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Interview with ^^^^^^^^^^^^^^^^^
Q: What are you working on at the moment?
A: I just got done with an stoner rock album for Spillage and I'm currently working on a funk-rock album from a band from Belarus.
Q: Analog or digital and why?
A: Digital. The main reasons are cost and convenience. Creating music is hard enough, no sense making it harder and more expensive than it needs to be. Mind you, I do use a lot of emulations of analog gear.
Q: What was your career path? How long have you been doing this?
A: I started as a musician, and somehow ended up dealing with our PA. Eventually we started renting the PA with me running sound. Then bands started asking me to record them. After 10 years of doing that off and on, I opened up a studio.
Q: How would you describe your style?
A: Thick and agressive.
Q: Can you share one music production tip?
A: Pay attention to gain staging.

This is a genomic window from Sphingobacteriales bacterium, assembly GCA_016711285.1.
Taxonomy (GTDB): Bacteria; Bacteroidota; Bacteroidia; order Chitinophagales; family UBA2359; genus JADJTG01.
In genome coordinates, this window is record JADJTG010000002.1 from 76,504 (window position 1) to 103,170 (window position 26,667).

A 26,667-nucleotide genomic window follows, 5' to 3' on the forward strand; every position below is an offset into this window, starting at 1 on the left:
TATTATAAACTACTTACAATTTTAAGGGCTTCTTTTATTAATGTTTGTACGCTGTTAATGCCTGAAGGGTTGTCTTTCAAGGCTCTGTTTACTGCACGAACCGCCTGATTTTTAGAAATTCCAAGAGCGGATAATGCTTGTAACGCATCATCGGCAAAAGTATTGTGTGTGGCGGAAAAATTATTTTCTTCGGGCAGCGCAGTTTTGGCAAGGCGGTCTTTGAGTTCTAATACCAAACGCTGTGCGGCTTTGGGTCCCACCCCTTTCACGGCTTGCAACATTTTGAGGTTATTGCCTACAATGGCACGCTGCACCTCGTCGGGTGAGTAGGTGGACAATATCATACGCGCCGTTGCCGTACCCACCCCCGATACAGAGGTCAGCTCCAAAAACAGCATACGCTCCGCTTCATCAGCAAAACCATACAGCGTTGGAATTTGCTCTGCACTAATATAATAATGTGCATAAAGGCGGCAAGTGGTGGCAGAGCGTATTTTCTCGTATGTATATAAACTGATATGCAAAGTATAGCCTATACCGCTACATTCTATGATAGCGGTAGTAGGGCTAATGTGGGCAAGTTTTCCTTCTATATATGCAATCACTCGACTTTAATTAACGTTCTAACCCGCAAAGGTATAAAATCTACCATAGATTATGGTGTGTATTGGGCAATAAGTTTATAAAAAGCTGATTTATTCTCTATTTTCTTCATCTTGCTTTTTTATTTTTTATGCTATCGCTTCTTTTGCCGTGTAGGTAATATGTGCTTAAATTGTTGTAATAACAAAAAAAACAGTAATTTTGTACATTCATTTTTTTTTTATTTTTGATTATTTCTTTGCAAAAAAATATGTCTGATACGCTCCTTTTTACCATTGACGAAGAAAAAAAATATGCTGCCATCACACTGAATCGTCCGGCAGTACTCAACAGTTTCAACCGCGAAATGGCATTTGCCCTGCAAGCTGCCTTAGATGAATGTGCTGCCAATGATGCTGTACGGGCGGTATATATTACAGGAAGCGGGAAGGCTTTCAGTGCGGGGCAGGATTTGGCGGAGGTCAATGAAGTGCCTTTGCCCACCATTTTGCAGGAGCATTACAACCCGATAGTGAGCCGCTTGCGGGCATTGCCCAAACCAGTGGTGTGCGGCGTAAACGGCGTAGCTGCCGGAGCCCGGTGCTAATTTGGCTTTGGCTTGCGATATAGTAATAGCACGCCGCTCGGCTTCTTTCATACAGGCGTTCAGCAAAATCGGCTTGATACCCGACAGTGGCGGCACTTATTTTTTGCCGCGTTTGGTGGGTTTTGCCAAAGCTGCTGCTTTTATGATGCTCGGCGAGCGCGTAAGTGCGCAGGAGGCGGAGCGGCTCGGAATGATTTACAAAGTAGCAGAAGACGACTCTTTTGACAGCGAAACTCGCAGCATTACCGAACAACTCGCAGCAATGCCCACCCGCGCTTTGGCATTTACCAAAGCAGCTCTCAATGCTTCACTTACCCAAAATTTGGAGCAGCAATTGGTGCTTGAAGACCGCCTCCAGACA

Q: What do you bring to a song?
A: Impact and size
Q: What's your typical work process?
A: I bring the tracks up to see what I have, then start making things bigger, beginning with the drums and bass. The rhythm section is what I build the rest of the song on.
Q: Tell us about your studio setup.
A: I run Nuendo with UAD and Waves plugins. I also have outboard effects processors and compressors.
Q: What other musicians or music production professionals inspire you?
A: Bob Rock is one of the guys i look up to.
Q: Describe the most common type of work you do for your clients.
A: Mixing songs from tracks my clients recorded